5.2 When on behalf of the disciplinary authority, the case is being presented by a Prosecuting Officer of the Central Bureau of Investigation or a Government Law Officer (such as Legal Adviser, Junior Legal Adviser), there are evidently good and sufficient circumstances for the disciplinary authority to exercise his discretion in favour of the delinquent officer and allow him to be represented by a legal practioner. Any exercise of discretion to the contrary in such cases is likely to be held by the court as arbitrary and prejudicial to the defence of the delinquent Government servant.
5.3 A Govt. servant should be allowed to make a representation to the Disciplinary Authority if the Inquiring Authority rejects a request for permission to take a Defence Assistant from a place other than the headquarters of the charged Govt. servant or the place of inquiry. Accordingly, in all cases where the inquiring authority rejects the request of the charged Govt. servant for engaging a defence assistant, from any station other than the headquarters of such Govt. servant or the place where the inquiry is conducted, it should record its reasons in writing and communicate the same to the charged Govt. servant to enable him to make a representation against the order, if he so desires, to the disciplinary authority. On receipt of the representation from the charged Govt. servant, the Disciplinary Authority, after applying its mind to all the relevant facts and circumstances of the case, shall pass a well-reasoned order either upholding the orders passed by the inquiring authority or acceding to the request made by the charged employee. Since such an order of the disciplinary authority will be in the nature of a step-in–aid of the Inquiry, no appeal shall/lie against that order.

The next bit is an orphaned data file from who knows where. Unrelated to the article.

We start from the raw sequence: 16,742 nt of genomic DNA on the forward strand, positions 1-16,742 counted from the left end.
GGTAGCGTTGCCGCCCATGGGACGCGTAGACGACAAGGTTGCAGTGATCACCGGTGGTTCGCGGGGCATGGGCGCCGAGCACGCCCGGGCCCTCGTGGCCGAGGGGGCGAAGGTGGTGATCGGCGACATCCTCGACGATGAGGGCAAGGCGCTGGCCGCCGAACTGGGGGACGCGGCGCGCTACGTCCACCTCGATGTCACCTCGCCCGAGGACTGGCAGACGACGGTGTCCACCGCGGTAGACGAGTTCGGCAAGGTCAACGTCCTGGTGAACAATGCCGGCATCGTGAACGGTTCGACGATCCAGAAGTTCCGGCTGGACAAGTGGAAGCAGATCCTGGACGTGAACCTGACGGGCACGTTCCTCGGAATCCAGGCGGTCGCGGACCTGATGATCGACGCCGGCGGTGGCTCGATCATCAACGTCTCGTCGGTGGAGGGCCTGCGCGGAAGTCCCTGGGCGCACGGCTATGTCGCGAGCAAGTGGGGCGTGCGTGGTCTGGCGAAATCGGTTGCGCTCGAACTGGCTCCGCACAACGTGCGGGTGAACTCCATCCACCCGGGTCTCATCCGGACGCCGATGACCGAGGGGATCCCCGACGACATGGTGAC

5.4 In terms of rule 14 (8) (b) of the CCS (CCA) Rules, 1965, the Government servant concerned may take the assistance of a retired Government servant subject to the following conditions :-
i)The retired Government servant concerned should have, retired from service under the Central Government.
ii)If the retired Government servant is also a legal practitioner, the restrictions on engaging a legal practitioner by a delinquent Government servant to present the case on his behalf, contained in Rule 14 (8) of the CCS (CCA) Rules, 1965 would apply.
iii) The retired Government servant concerned should not have, in any manner, been associated with the case at investigation stage or otherwise in his official capacity.